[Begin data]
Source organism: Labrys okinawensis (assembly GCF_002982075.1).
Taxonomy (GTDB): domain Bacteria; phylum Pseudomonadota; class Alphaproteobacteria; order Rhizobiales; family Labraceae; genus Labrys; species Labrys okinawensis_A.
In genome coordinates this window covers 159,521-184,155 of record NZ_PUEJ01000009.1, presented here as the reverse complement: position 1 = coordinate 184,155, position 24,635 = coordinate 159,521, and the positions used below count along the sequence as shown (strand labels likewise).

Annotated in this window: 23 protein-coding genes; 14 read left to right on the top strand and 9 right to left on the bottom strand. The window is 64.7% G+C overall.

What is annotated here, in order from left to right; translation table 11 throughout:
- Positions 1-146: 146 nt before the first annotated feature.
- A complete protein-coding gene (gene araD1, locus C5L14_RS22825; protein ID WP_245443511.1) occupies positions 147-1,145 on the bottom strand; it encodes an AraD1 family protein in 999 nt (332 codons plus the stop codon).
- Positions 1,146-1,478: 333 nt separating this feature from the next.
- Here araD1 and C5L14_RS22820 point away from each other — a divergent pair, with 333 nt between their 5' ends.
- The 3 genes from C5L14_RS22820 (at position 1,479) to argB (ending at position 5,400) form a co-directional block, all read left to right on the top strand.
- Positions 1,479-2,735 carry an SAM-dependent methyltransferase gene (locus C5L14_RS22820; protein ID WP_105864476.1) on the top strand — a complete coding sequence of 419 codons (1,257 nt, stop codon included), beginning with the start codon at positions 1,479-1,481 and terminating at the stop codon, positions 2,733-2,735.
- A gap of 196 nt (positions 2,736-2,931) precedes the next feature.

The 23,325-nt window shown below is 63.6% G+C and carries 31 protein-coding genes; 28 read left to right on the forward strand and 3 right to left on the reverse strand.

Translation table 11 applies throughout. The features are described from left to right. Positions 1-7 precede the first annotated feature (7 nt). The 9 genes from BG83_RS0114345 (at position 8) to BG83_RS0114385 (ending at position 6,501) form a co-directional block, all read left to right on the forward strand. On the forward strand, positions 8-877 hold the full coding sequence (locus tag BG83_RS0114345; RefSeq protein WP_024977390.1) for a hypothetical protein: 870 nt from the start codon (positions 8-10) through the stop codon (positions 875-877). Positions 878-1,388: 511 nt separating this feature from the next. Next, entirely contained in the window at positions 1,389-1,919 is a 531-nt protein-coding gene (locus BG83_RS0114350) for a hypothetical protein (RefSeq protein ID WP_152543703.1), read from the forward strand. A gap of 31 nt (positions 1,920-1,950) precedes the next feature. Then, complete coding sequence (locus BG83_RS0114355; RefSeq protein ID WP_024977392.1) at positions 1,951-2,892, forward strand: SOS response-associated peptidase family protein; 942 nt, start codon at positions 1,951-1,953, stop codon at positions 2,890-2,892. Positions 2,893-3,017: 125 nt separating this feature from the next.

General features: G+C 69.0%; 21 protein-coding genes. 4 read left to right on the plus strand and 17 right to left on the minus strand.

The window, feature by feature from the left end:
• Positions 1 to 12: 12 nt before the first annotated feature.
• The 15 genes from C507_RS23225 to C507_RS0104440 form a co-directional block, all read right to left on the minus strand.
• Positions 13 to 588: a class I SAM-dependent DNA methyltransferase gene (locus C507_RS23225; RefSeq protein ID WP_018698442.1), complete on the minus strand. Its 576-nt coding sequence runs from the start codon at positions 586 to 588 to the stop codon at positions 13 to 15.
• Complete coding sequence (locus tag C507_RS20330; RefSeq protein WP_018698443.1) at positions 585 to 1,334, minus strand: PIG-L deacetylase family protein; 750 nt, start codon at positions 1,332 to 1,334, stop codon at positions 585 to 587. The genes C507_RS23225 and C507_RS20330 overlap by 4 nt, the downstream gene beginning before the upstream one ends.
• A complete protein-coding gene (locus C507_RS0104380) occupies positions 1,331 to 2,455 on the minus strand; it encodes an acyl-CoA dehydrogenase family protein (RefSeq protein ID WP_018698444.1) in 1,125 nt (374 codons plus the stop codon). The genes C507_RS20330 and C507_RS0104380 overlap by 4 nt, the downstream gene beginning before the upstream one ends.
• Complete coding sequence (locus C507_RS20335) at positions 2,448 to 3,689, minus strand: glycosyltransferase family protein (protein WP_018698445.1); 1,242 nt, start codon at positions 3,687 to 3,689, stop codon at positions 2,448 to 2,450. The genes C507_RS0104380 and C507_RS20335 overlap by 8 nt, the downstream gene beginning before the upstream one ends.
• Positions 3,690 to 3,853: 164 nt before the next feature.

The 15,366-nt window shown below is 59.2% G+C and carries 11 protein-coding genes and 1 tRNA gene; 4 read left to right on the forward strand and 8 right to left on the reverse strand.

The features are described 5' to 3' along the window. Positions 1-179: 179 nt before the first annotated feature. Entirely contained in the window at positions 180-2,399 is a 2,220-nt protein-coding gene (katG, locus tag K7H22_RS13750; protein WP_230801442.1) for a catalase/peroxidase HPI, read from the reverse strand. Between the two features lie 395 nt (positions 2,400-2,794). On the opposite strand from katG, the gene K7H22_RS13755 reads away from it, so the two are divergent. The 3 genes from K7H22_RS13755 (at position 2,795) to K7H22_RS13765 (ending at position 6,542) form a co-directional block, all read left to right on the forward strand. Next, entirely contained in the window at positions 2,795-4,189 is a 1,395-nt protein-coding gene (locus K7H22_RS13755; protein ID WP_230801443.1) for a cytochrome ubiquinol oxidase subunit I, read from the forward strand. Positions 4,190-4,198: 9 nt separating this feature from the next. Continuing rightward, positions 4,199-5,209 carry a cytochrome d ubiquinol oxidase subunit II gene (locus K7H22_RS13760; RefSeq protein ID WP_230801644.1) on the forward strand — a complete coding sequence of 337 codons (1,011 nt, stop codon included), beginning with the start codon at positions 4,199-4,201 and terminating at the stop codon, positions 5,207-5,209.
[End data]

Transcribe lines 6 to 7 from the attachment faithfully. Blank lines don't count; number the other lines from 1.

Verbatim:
- Positions 1-146: 146 nt before the first annotated feature.
- A complete protein-coding gene (gene araD1, locus C5L14_RS22825; protein ID WP_245443511.1) occupies positions 147-1,145 on the bottom strand; it encodes an AraD1 family protein in 999 nt (332 codons plus the stop codon).